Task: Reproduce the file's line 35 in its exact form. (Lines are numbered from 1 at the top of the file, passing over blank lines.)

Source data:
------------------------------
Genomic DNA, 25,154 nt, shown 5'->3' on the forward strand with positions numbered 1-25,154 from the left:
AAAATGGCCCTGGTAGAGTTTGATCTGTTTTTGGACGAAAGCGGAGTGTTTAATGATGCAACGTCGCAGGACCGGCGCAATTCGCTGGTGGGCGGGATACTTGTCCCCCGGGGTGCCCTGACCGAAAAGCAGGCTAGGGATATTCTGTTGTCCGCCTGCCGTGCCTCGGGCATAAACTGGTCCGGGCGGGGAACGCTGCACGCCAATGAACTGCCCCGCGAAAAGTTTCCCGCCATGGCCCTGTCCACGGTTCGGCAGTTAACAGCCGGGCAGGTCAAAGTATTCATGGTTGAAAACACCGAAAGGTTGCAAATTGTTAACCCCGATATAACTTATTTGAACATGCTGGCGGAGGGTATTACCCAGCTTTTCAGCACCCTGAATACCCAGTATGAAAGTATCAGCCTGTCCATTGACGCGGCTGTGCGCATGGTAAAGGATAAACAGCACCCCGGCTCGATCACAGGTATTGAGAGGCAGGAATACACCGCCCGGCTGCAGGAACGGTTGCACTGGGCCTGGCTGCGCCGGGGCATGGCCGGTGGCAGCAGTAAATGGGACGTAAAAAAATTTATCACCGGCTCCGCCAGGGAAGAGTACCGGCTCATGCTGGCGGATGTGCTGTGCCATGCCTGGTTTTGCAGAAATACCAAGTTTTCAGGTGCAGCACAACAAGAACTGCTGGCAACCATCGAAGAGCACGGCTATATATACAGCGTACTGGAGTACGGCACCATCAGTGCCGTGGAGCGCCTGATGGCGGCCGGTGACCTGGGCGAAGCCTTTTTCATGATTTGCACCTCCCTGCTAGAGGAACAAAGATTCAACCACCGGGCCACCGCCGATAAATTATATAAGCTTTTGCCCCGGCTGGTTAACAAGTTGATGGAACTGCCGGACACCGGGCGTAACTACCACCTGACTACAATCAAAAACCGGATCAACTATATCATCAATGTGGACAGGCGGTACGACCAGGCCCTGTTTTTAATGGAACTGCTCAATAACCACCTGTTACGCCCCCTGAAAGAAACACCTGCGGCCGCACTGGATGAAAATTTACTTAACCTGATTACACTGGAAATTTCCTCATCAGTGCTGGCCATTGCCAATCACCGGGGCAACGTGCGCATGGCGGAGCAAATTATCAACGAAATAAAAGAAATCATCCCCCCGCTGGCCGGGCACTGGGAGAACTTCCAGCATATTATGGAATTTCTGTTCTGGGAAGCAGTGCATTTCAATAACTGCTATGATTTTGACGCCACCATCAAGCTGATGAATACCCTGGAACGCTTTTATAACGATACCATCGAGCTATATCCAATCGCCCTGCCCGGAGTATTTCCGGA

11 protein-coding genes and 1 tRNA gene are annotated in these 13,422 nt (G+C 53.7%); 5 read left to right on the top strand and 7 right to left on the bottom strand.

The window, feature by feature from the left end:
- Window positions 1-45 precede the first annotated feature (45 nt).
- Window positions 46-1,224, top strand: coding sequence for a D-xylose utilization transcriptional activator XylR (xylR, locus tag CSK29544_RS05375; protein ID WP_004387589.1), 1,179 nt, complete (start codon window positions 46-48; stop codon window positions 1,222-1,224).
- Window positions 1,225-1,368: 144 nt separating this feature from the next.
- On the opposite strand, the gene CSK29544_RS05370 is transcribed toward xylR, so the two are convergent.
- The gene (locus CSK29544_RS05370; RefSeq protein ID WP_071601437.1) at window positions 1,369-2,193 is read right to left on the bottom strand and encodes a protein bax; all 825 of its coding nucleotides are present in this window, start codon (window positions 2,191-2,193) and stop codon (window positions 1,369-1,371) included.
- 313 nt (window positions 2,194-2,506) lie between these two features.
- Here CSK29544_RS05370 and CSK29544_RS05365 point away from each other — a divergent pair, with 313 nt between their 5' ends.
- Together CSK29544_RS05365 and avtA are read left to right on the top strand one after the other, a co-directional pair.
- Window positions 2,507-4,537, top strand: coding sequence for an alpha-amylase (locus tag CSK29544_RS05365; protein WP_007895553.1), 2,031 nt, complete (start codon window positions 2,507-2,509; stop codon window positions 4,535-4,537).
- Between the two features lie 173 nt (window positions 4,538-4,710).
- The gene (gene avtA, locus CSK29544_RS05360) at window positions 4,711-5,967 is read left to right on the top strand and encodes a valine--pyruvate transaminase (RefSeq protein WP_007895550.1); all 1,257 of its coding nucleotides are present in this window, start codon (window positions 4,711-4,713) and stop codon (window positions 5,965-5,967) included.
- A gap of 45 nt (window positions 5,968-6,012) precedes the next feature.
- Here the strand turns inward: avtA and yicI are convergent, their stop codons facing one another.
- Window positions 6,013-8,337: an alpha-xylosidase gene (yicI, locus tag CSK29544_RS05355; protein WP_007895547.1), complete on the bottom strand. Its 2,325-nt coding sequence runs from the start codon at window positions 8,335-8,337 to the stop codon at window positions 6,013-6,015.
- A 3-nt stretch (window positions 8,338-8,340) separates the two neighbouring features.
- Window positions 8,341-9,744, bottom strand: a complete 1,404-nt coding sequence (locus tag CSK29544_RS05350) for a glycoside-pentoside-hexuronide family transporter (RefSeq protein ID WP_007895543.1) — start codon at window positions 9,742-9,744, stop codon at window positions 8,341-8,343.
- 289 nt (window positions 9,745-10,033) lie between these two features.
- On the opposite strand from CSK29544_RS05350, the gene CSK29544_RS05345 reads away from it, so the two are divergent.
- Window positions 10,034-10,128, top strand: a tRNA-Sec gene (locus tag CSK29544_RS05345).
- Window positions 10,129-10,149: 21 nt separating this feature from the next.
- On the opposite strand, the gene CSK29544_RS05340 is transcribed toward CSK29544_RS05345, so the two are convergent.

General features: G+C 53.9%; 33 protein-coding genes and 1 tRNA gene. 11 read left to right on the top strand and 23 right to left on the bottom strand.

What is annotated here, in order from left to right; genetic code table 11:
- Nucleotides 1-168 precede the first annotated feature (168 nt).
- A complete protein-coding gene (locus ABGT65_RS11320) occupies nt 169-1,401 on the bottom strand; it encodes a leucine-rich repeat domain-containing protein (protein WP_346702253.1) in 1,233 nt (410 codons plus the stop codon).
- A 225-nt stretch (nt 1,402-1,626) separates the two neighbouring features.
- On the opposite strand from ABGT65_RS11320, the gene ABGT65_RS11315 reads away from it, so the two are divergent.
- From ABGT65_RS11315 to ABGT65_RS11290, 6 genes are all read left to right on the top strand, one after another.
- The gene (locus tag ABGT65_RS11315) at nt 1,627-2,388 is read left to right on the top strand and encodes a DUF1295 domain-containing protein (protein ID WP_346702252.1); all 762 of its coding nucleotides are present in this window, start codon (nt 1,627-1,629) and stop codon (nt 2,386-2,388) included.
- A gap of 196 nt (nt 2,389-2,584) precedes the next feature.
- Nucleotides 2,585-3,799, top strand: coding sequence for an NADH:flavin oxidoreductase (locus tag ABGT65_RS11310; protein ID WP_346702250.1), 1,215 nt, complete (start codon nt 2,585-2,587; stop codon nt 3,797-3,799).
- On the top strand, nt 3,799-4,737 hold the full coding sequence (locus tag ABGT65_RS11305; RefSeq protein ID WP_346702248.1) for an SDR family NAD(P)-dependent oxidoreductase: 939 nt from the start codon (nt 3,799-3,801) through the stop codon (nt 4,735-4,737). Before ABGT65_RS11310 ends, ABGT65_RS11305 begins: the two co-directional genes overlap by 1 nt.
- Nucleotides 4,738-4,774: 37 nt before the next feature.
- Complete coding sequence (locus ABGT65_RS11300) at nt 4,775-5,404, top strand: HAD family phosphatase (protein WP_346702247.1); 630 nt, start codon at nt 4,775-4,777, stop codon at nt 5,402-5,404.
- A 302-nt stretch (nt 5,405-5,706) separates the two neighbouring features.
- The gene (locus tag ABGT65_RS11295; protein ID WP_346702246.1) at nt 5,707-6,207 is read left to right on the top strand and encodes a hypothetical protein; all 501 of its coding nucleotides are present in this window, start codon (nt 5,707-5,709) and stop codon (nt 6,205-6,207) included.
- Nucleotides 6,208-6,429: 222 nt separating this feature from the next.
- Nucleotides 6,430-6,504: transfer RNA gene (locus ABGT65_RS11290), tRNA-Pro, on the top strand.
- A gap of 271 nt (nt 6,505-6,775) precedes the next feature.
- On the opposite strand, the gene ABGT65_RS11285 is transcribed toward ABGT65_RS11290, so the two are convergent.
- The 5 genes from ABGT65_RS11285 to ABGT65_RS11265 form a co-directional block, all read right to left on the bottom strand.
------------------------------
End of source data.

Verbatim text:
- Nucleotides 2,585-3,799, top strand: coding sequence for an NADH:flavin oxidoreductase (locus tag ABGT65_RS11310; protein ID WP_346702250.1), 1,215 nt, complete (start codon nt 2,585-2,587; stop codon nt 3,797-3,799).